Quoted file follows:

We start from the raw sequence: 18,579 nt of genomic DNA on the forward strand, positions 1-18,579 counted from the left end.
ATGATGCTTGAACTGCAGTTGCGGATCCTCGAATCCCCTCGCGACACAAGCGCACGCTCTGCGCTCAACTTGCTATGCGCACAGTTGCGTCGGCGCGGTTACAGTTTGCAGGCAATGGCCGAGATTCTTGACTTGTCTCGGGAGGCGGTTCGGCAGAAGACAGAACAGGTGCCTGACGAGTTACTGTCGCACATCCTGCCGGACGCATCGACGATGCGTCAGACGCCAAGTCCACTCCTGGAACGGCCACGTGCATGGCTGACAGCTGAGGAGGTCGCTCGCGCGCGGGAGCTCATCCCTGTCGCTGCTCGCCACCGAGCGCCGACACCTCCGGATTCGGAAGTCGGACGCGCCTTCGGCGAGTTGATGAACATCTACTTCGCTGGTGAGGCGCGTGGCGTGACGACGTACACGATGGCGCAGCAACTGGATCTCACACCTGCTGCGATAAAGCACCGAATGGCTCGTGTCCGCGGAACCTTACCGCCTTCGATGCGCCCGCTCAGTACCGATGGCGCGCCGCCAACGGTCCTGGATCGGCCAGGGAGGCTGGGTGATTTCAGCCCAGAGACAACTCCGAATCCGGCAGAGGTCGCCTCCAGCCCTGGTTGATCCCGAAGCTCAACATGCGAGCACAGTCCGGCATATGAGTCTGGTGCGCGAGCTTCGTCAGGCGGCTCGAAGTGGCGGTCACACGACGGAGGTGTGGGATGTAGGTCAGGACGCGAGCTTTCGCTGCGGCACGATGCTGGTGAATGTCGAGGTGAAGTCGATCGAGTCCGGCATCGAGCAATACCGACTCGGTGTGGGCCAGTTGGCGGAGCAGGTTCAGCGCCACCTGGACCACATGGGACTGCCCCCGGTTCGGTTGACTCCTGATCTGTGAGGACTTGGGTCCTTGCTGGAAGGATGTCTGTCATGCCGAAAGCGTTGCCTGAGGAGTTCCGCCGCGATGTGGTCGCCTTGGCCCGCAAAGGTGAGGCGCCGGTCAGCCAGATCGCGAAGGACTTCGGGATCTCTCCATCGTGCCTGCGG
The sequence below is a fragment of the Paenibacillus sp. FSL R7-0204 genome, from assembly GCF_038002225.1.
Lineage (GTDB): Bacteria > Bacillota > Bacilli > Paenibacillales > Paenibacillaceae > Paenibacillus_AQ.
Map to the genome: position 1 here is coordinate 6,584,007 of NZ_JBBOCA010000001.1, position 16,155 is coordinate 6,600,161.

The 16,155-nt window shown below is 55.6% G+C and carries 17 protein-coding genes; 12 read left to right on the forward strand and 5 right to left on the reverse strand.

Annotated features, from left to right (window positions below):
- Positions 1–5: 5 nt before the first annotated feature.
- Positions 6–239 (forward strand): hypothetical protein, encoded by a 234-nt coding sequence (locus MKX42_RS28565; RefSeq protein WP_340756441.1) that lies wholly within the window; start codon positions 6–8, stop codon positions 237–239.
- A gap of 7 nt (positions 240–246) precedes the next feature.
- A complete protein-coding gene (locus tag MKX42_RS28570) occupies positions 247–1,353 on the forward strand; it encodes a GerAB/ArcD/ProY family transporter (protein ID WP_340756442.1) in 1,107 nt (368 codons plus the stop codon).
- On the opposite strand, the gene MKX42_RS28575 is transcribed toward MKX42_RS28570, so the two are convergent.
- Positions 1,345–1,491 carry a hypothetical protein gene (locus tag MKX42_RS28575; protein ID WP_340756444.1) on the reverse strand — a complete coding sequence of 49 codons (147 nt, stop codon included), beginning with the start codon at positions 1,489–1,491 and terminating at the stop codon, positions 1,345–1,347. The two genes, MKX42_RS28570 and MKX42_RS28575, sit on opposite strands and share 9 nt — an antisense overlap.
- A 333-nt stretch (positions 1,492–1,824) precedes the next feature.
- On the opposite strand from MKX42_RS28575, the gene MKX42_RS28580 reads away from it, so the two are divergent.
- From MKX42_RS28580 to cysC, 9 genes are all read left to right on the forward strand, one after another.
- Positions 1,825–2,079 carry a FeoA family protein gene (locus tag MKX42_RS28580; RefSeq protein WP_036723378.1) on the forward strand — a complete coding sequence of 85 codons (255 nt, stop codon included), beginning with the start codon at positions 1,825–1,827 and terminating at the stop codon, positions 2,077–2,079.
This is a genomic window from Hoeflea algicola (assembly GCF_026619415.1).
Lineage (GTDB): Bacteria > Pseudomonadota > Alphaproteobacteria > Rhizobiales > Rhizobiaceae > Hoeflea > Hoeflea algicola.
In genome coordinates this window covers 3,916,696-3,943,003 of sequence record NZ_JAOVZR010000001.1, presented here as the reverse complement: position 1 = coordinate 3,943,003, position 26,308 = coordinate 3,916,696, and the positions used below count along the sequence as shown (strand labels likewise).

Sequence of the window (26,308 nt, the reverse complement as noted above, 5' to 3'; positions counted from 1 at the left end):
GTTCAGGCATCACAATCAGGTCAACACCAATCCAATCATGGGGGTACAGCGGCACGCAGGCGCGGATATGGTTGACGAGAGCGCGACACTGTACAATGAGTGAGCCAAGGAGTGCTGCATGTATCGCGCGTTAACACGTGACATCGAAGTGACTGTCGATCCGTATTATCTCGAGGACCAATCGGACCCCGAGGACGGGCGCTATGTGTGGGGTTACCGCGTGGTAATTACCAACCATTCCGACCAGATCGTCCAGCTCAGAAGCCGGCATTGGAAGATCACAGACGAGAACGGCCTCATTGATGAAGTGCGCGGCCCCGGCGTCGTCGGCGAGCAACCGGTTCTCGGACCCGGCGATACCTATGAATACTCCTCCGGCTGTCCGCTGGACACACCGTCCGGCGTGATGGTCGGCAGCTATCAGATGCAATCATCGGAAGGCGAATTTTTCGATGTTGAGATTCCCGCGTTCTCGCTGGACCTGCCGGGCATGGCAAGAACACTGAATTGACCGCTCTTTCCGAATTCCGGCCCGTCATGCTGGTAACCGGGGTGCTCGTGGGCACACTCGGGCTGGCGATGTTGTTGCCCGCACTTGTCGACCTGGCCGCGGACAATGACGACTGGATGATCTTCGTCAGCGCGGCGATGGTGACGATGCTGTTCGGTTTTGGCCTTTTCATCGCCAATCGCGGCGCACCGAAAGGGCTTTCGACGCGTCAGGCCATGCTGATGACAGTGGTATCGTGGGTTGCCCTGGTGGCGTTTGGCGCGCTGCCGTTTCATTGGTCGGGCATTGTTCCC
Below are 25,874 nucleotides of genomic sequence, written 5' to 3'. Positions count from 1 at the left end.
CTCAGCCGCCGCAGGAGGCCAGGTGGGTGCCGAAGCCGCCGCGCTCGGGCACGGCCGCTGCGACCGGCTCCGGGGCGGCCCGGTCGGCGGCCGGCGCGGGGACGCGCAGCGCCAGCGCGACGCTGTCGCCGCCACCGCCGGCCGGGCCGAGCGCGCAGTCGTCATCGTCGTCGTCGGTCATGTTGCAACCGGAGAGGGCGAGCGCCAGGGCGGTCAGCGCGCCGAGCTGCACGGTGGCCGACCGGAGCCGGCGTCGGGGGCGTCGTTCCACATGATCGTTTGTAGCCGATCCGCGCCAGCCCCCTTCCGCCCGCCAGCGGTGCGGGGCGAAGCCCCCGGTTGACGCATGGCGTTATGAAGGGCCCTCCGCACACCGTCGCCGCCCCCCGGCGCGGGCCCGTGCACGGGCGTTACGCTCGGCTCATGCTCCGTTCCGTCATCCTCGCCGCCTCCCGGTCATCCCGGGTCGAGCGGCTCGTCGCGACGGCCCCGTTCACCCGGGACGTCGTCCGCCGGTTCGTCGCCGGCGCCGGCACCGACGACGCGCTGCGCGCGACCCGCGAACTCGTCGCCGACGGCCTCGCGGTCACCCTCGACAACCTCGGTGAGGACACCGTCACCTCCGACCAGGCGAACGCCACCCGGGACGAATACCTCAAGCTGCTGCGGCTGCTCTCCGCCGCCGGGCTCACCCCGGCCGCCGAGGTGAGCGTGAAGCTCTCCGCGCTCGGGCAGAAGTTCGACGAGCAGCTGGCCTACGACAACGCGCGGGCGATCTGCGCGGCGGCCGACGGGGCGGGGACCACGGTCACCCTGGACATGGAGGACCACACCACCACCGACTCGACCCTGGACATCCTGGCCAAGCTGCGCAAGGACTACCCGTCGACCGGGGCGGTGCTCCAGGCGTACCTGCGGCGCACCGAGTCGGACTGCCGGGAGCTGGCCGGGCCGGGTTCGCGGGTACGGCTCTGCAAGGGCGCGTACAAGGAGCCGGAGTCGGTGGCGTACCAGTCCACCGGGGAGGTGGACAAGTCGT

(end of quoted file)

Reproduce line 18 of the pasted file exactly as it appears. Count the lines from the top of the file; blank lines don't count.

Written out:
This is a genomic window from Hoeflea algicola (assembly GCF_026619415.1).